The surveillance law Patriot Act is also used to track website visitors – even if the US government originally denied this.
The Patriot Act was introduced under US President George W. Bush.
(Picture: gfk DSGN/Pixabay)
While the US Senate is discussing the restriction of Section 215 (Section 215) of the Patriot Act, the US government admits that it also records access to websites. The controversial regulation was enacted after the terrorist attacks of September 11, 2001. It empowers the FBI to obtain a secret court order to collect any documents it deems relevant to a national security investigation.
Government and security agencies regularly interpret this vague regulation very broadly and use it to obtain all kinds of data, including books borrowed from libraries or the connection data from telephone calls for the NSA.
Since the beginning of the year the scheme has expired, but the FBI can still use it for ongoing proceedings. Since then, discussions have been underway as to whether and under what conditions Section 215 should be reauthorised. In particular, a ban on the recording of internet search terms or web browsing activities has been debated, but no agreement has been reached.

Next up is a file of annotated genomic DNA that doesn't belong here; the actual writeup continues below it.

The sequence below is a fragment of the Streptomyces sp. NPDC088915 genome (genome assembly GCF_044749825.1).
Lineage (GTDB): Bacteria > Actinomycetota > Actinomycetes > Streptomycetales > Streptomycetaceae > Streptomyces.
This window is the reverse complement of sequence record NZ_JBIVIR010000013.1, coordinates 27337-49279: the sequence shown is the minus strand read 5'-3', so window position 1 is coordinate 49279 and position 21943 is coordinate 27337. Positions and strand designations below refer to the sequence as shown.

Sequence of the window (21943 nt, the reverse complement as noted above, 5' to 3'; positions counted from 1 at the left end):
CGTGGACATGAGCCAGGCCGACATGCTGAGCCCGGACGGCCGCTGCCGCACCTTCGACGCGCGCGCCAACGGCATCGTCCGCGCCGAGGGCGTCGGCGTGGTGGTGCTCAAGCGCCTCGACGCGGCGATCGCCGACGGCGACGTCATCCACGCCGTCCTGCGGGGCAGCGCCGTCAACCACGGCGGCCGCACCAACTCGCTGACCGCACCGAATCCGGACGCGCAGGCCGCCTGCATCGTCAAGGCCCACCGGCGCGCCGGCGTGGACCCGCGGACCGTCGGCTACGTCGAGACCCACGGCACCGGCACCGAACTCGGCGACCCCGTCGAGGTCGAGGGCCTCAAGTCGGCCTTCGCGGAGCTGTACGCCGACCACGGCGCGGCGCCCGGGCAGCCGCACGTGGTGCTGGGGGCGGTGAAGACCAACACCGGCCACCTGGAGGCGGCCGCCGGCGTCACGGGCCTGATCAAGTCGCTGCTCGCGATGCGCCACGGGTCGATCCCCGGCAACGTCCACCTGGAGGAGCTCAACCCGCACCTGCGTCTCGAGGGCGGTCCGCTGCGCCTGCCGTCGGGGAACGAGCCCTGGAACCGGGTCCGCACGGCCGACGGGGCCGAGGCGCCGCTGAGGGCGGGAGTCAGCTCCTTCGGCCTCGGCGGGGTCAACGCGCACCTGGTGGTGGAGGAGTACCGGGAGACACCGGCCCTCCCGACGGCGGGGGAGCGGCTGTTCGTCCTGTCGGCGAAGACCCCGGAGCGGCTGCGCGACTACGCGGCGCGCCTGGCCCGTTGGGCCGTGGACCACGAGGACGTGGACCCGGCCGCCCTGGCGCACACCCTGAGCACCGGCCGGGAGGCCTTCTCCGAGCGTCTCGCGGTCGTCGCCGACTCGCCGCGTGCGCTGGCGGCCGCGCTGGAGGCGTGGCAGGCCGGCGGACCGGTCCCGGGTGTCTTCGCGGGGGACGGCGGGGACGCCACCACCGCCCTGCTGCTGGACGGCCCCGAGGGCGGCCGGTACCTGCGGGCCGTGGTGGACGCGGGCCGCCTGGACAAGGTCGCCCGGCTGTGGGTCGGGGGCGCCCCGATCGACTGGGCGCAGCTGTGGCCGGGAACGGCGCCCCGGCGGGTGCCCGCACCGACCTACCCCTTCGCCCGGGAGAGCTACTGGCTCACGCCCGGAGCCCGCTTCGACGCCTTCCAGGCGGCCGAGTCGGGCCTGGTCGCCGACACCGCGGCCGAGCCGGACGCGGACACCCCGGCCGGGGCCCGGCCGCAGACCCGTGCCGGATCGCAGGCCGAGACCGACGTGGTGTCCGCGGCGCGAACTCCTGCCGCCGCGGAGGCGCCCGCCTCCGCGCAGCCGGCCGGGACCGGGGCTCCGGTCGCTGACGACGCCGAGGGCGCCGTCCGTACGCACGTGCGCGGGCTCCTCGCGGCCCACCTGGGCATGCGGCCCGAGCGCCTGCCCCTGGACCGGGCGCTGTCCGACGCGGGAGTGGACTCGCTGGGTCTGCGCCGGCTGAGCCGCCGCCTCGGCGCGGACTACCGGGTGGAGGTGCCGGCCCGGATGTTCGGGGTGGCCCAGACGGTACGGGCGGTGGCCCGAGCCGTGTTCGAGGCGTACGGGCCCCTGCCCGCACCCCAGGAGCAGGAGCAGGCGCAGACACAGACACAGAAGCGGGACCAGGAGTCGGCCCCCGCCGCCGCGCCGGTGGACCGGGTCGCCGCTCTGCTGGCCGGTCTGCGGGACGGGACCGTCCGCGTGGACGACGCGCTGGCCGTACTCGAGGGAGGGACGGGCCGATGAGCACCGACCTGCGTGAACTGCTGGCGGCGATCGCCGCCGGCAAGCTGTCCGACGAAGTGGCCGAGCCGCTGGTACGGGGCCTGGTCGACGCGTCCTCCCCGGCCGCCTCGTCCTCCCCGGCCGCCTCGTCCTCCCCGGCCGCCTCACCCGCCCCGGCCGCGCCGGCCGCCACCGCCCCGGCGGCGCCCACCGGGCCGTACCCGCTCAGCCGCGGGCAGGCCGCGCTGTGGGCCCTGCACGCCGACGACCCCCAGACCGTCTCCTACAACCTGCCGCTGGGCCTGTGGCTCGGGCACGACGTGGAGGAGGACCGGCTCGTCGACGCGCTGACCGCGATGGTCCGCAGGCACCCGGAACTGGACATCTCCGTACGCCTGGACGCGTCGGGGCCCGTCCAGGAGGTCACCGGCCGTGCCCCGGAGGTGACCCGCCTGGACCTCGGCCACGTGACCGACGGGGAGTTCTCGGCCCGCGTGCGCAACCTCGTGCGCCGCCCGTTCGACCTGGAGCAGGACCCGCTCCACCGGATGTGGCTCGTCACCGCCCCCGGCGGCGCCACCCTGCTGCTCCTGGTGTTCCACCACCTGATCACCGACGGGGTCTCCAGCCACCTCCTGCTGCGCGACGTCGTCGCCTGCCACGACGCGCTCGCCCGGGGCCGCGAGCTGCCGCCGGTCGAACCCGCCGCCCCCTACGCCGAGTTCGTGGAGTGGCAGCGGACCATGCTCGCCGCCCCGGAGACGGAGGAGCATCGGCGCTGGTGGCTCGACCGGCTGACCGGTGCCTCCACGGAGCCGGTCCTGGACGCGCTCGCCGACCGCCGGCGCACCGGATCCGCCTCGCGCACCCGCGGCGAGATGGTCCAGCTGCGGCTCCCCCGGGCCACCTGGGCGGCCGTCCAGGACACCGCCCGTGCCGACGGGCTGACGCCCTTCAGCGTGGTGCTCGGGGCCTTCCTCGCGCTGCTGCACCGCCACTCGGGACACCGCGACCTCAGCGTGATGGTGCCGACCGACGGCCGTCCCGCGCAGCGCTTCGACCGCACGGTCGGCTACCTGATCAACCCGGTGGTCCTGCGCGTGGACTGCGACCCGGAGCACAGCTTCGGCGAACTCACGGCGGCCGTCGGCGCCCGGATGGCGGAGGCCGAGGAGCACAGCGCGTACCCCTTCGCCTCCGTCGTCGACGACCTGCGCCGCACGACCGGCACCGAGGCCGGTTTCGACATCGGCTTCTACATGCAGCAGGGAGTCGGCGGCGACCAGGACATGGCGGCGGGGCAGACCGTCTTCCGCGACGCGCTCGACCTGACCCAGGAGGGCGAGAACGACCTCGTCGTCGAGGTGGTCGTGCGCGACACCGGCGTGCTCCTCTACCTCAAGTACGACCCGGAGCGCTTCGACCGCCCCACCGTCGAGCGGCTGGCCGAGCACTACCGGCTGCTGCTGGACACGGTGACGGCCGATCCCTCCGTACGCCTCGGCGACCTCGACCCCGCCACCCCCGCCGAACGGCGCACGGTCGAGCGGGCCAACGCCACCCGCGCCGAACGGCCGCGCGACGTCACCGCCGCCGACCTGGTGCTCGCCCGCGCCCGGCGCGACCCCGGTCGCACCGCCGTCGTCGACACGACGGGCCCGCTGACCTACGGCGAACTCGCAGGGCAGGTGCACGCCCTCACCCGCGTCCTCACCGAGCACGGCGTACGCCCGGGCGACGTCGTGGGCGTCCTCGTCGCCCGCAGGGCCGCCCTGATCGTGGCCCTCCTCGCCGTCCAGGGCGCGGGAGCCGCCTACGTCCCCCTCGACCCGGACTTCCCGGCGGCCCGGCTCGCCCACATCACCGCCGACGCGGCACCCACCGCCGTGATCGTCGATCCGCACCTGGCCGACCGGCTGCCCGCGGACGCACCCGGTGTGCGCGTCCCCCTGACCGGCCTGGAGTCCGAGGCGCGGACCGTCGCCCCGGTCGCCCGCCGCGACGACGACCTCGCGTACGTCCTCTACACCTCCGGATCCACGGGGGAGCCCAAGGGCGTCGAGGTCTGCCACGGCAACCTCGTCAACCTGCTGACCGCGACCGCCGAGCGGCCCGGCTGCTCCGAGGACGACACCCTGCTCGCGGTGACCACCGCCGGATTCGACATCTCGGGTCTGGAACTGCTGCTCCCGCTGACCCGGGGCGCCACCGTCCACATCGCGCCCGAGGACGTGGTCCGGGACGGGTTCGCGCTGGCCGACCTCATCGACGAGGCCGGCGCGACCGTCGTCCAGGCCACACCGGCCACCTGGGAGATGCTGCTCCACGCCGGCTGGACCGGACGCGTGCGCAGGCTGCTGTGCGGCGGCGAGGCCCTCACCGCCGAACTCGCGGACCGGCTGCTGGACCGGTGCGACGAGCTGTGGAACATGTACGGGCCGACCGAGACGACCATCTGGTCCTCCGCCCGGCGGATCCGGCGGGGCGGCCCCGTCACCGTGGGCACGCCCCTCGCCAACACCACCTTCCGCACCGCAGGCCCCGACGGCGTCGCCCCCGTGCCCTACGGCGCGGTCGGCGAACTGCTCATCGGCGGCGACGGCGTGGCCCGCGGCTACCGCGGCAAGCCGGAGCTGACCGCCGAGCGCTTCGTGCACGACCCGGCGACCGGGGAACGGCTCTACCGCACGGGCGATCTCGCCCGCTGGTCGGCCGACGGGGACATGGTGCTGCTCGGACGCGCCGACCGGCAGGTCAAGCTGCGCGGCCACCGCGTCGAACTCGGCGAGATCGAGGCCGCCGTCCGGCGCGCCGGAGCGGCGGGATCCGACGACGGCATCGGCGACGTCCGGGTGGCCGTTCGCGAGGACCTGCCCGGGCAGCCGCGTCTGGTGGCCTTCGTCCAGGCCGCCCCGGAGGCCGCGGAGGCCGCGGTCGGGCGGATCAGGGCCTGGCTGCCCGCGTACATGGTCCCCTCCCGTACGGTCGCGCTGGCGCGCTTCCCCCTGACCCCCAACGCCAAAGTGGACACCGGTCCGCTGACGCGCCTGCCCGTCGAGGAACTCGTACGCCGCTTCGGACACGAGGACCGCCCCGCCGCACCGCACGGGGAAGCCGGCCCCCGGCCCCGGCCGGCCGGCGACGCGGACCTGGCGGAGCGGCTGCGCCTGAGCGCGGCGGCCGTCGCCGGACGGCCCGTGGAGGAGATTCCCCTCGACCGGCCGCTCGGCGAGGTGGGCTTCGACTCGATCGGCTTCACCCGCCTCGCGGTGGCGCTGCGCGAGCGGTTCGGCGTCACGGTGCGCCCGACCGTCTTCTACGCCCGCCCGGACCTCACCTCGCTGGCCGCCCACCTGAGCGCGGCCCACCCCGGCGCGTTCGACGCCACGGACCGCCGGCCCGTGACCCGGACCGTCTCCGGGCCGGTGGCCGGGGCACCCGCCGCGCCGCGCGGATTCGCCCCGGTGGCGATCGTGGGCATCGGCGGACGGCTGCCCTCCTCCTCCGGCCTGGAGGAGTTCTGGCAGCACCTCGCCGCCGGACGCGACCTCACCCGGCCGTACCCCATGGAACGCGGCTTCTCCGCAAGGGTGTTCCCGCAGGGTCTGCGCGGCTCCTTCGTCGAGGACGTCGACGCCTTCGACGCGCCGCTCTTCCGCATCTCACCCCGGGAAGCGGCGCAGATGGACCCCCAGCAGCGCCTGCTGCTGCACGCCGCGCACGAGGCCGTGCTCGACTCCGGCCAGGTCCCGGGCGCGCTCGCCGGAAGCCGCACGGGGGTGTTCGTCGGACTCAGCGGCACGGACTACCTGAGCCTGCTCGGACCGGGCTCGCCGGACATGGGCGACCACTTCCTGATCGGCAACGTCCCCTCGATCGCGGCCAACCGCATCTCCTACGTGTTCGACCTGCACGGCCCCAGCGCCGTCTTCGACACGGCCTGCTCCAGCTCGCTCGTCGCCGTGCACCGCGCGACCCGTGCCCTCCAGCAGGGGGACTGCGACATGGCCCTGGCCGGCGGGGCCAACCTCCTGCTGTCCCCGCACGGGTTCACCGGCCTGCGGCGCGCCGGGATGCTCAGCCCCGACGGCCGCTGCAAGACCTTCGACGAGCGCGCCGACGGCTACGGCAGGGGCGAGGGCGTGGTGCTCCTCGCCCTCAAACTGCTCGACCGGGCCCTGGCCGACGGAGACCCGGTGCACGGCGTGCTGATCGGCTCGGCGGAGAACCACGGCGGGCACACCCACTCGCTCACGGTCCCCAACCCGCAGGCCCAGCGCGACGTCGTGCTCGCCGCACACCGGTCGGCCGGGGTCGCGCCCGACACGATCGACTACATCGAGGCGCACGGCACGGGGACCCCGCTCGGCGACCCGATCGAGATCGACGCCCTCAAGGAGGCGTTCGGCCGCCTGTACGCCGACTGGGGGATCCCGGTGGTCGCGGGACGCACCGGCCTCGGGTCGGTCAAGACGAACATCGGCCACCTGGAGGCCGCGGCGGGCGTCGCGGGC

In the discussions, Democratic Senator Ron Wyden, one of the advocates of the ban, approached the government and asked whether section 215 had been used for this purpose at all. Six months later, he received a reply from John Ratcliffe, director of intelligence: Section 215 was not used to collect internet search terms, and none of the 61 orders last year included collecting web browsing records.
No, we use section 215 for browsing data
Then the New York Times asked Ratcliffe and the FBI whether web-browsing logs only refer to the web pages visited by a specific person or whether they also include all visitors to a specific website In response, Ratcliffe admitted that “one of the 61 orders resulted in the collection of information that could be described as information about surfing”. Specifically, it ordered the logging of which computers “in a particular foreign country” had accessed “a single, identified U.S. web page”. He regretted that this additional information had not been included in his earlier letter to the Senator. Wyden, on the other hand, stressed that Ratcliffe’s new answers would raise all sorts of other questions. For example, the government had given no guarantee that it would not use the Patriot Act in the future to collect information about US citizens on the Internet. Accordingly, the new information is likely to further fuel the discussion on Section 215 of the Patriot Act. People outside the US who are not US citizens are not protected from surveillance measures anyway.
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